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2 To my demands. Why do you pity nie?
lach. That others do,
Imo. You do seem to know
lach. Had I this cheek
lade hard with hourly faldhood, as with labour ;
Imo. My Lord, I fear,
lach. And himself. Not I,
Imo. Let me hear no more.
* Rather, timely known. Johnson.
+ What it is that at once incites you to speak, and seltrains you from it. '1b.
Would make the greatest King double ! to be part
ner's With tomboys, hir'd with that self-exhibition Which your own coffers yield |! with diseasú
V hich roviennefs lends nature ! such boild stuff,
Jach. Should he make me
i dedicate myself to your sweet pleasure,
Inio. What, ho, Pisanio !-
Cross ftrum:pets, hired with the very pension which you allow your husband. Johjoilo
He litrle cares for, and a daughter whom
lach. O happy Leonatus, I may say :
For the most worthiest fit! Give me your pardon. : I have spoke this, to know if your attiance Were deeply rooted; and fall make your Lord, that which he is, new o'er : and he is one The trueft-manner'd, fuch a holy witch, That he inchants societies into him; Half all men's hearts are his.
Imo. You make amends.
Iach. He sits 'inong men like a descended god; He haih a kind of honour sets hiin oif, More than a mortal seeming. : Be not angry, Most mighty Princess, that I have adventur'd To try your taking of a false report; which hath Honourd with confirmation your great judgment, In the election of a Sir so rare, Which, you know, cannot err. The love I bear him, Made me to fan yon thus; but the gods made you, Unlike all others, chatiels. Pray, your pardon. Imo. All's well, Sir. Take my pow'r i’ thi’ court
for yours. Iach. My humble thanks; I liad almost forgot Tintie at your Grace bit in a small request, And yet of moment too, for ii concerns Your Lord; myself, and other noble friends Are partners in the business.
Imo. Pray, what is't?
Inch. Some dozen Roinans of us, and your Lord, Best feather of our wing, have mingled lumns To buy a present for the Emperor ; Which I, the factor of the reit, lare done In France ; 'tis plate of rare device, and jewels Of rich and exquisite form, their values great; And I am foveiking curious, being strange, To have thein in fefe ftowage : njay it please you VOL. IX.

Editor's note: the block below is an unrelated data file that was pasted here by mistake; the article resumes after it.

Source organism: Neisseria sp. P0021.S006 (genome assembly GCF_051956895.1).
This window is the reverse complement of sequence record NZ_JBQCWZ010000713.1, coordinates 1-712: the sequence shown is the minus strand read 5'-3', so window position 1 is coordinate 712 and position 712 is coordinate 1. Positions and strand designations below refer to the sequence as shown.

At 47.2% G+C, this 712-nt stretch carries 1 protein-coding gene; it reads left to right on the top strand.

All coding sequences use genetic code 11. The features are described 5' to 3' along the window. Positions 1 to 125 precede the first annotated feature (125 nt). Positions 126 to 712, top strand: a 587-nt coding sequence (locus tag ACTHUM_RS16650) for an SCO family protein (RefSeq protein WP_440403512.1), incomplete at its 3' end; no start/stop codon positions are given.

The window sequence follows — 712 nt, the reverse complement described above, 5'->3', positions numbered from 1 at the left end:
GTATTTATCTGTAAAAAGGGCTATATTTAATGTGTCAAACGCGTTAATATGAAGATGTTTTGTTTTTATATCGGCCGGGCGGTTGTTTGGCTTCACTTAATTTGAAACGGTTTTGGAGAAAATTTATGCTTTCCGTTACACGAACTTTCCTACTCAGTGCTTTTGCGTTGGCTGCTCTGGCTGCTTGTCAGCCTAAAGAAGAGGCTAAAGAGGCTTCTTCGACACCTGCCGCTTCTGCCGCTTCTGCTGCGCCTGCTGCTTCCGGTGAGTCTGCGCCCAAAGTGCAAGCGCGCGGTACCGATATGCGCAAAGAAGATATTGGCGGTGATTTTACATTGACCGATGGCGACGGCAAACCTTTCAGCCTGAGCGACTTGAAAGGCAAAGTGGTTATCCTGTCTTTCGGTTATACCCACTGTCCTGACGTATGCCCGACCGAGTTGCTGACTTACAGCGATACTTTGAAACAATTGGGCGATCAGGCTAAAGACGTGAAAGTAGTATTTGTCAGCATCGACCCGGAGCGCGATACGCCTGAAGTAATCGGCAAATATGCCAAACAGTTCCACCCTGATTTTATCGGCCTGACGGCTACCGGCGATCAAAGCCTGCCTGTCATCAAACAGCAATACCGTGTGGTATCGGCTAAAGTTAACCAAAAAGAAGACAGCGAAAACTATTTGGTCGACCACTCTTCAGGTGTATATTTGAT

To take them in protection ?
Tuch. They are in a trunk,
Imio. O no, no.
Imo. I thank you for your pains ;
Iach. O, I must, Madam.
Imo. I will write :
your trunk to me, it shall safe be kept, And truly yielded you. You're very welcome.
A C T II.
Enter Cloten and two Lords.
kiss'd the Jack upon an up-cast, to be hit away! I had an hundred pound on't. And then a whoreson jack-an-apes must take me up for swearing; as if i borrowed mine oaths of him, and might not spend them at my pleasure.
i bord. What got he by that? you have broke his pate with your bowl.
2 Lord. If his wit had been like him that broke it, it would have run all out.
[Afide. Clot. When a gentleman is dispos'd to swear, it is not for any Itanders-by to curtail his oaths. Ha? 2 Lord. No, my Lord; nor crop the ears of them.
[ Aside. Clot. Whoreson dog! I give him satisfaction ? 'would he had been one of iny rank.
2 Lord. To have smelt like a fool. [ Aside.
Clot. I am not vext more at any thing in the earth, -a pox on't! I had rather not be io noble as I am; they dare not fight with me, because of the Queen my mother ; every jack-slave hath his belly-full of fighting, and I must go up and down like a cock that nobody can match.
2 Lord. You are a cock and a capon too; and you crow, cock, with your comb on. [-4fide.
Clot. Say'st thou? 1 Lord. It is not fit your Lord'hip should undertake every companion * that you give offence 10.
Clot. No, I know that ; but it is fit I should commit offence to my inferiors.
2 Lord. It is fit for your Lordship only.
i Lord. Did you hear of a stranger that's come to court to-night?
Clot. A stranger, and I not know oui't?
2 Lord. He's a strange fellow himself, and knows it not.
[ Aside. i Lord. There's an Italian coine, and, 'tis thought, one of Leonatus's friends.
Clot. Leonatus ! a baniih'd rascal; and he's another, whatsoever he be. Who told you of this stranger ?
i Lord. One of your Lordship’s pages.
Clot. Is it fit I went to look upon him? is there no derogation in't ?
* The use of companion was the same as of fellow now. It was a word of contempt. Johnjorin